late Rhapsodycalled on Criti- . cism. By Mr Dennis, printed by B. Lintot, Remarks upon Mr Pope's translation of Hoprice 6d.

mer; with two letters concerning the Windsor A New Rehearsal, or Bays the younger; Forest, and the Temple of Fame. By Mr Dencontaining an Examen of Mr Rowe's plays, and nis, printed for E. Curl, 1717, price is. 6d. a word or two on Mr Pope's Rape of the Lock. Satyrs on the translators of Homer, Mr P. Anon. (by Charles Gildon) printed for J. Roberts, and Mr T. Anon. (Bez. Morris) 1717, price 6d. 1714, price is.

The Triumvirate: or, a Letter from Palæmon Homerides, or a Letter to Mr Pope, occa- to Celia at Bath. Anon. (Leonard Welsted), sioned by his intended translation of Homer. 1711, folio, price is. By Sir Iliad Dogrel. (Tho. Burnet and G. Ducket, The Battle of Poets, an heroic poem. By Esquires), printed for W.Wilkins, 1715, price 9d. Tho. Cooke, printed for J. Roberts, folio, 1725;

Æsop at the Bear-garden; a vision, in imita- Memoirs of Lilliput. Anon. (Eliza Haywood), tion of the Temple of Fame. By Mr Preston, octavo, printed in 1727. Sold by John Morphew, 1715, price 6d.

An Essay on Criticism, in prose. By the The Catholic Poet, or Protestant Barnaby's Author of the Critical History of England (J. Sorrowful Lamentation; a Ballad about Homer's Oldmixon), octavo, printed 1728. Iliad. By Mrs Centlivre, and others, 1715, Gulliveriana and Alexandriana ; with an ample price id.

preface and critique on Swift and Pope's MiscelAn Epilogue to a Puppet-shew at Bath, con- lanies. By Jonathan Smedley, printed by J. cerning the said Iliad. By George Ducket, Esq. Roberts, octavo, 1728. printed by E. Curl.

Characters of the Times; or, an account of A complete Key to the What d'ye call it. the writings, characters, &c. of several gentleAnon. (by Griffin, a player, supervised by Mr men libelled by S- and P in a late MisTh -) printed by J. Roberts, 1715.

cellany. Octavo, 1728. A true Character of Mr P. and his writings, Remarks on Mr Pope's Rape of the Lock, in in a letter to a friend. Anon. (Dennis) printed letters to a friend. By Mr Dennis; written in for S. Popping, 1716, price 3d.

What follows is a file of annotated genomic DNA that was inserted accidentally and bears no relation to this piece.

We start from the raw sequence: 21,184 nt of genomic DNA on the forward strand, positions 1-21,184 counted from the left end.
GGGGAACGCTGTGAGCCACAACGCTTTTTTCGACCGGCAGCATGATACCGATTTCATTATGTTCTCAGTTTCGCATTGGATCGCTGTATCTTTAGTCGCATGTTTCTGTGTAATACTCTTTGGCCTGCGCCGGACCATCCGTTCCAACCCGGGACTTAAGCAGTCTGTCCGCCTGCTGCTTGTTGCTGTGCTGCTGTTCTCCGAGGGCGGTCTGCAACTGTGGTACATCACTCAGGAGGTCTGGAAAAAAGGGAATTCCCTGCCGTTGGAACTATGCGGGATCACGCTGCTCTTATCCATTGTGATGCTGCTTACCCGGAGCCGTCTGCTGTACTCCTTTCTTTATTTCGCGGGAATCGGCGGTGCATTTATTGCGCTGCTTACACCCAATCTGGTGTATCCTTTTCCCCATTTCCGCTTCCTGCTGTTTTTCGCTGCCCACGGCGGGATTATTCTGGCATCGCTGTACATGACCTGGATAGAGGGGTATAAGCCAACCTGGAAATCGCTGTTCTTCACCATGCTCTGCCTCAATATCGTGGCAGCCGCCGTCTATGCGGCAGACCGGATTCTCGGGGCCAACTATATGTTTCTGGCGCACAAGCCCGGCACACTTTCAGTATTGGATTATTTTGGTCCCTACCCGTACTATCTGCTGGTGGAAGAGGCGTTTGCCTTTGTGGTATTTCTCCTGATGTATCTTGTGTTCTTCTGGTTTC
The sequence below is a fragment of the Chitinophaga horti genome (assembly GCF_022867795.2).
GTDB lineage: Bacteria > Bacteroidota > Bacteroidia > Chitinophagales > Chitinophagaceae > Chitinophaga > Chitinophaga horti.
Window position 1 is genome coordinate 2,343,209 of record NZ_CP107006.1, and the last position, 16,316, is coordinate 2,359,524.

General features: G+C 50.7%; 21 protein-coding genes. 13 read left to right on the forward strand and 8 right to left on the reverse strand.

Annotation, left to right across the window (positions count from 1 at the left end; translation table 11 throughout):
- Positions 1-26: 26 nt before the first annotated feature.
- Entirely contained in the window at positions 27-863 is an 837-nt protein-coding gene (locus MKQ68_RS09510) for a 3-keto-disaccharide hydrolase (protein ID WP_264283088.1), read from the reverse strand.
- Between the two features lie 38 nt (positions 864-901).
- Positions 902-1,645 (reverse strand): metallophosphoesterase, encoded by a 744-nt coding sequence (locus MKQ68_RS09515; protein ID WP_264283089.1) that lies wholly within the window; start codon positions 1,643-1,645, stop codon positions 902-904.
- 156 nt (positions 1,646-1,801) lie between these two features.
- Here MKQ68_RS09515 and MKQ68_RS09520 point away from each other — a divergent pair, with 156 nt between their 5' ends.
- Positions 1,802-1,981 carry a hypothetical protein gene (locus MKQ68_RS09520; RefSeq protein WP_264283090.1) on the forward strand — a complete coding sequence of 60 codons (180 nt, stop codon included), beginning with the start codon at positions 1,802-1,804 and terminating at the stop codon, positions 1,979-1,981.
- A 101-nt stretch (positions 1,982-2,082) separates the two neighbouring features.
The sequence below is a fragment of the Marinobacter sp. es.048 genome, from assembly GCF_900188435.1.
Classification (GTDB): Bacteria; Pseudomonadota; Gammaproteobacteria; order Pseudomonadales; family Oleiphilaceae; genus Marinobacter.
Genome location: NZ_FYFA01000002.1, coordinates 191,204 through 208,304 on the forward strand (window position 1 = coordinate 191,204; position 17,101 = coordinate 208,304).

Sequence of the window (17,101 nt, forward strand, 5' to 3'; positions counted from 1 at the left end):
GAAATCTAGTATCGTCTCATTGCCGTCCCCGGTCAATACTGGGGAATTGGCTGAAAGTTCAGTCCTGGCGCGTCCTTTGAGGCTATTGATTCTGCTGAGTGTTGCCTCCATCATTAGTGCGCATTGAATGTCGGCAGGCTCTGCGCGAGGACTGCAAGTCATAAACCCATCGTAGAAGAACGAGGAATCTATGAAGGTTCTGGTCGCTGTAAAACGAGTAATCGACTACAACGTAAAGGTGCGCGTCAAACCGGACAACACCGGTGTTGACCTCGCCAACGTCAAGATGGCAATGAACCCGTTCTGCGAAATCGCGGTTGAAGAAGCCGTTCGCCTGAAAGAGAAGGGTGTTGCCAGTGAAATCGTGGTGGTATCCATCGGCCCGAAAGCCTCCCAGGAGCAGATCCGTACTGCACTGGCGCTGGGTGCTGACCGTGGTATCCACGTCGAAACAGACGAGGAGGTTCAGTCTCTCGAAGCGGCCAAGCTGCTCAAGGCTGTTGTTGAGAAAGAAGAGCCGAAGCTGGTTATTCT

1724, though not printed till 1728, octavo. The Confederates, a Farce. By Joseph Gay





British Journal, Nov. 25, 1727.

A Letter on Daily Journal, April 23. Letter about the Swift and Pope's Miscellanies. (Writ by M. translation of the character of Thersites in HoConcanen.)

mer. By Thomas Cooke, &c. Daily Journal, March 18, 1728. A Letter by Mist's Weekly Journal, April 27. A Letter Philo-mauri. James-Moore Smith.

of Lewis Theobald. Id. March 29. A letter about Thersites; Daily Journal, May 11. A Letter against Mr accusing the author of disaffection to the Govern- P. at large. Anon. (John Dennis.) ment. By James-Moore Smith.

All these were afterwards reprinted in a pamMist's Weekly Journal, March 30. An Essay phlet, entituled A Collection of all the Verses, on the Arts of a Poet's sinking in reputation; or, Essays, Letters, and Advertisements occasion'd a Supplement to the Art of Sinking in Poetry. by Mr Pope and Swift's Miscellanies, prefaced (Supposed by Mr Theobald.)

by Concanen, Anonymous, octavo, and printed Daily Journal, April 3. A Letter under the for A. Moore, 1728, price is. Others of an elder name of Philo-ditto. By James-Moore Smith. date, having lain as waste Paper many years,

Flying Post, April 4. A Letter against Gul- were, upon the publication of the Dunciad, liver and Mr P. (By Mr Oldmixon.)

brought out, and their Authors betrayed by the Daily Journal, April 5. An Auction of Goods mercenary Booksellers (in hope of some possiat Twickenham. By James-Moore Smith. bility of vending a few) by advertising them in

The Flying Post, April 6. A Fragment of a this manner—"The Confederates, a farce. By Treatise upon Swift and Pope. By Mr Oldmixon. Capt. Breval (for which he was put into the

The Senator, April 9. On the same. By “Dunciad.) An Epilogue to Powel's, PuppetEdward Roome.

“show. By Col. Ducket (for which he is put Daily Journal, April 8. Advertisement by “into the Dunciad). Essays, &c. By Sir Richard James-Moore Smith.

“Blackmore. (N.B. It was for a passage of this Flying Post, April 13. Verses against Dr “book that Sir Richard was put into the DunSwift, and against Mr P--'s Homer. By J. Old. ciad.)". And so of others. mixon.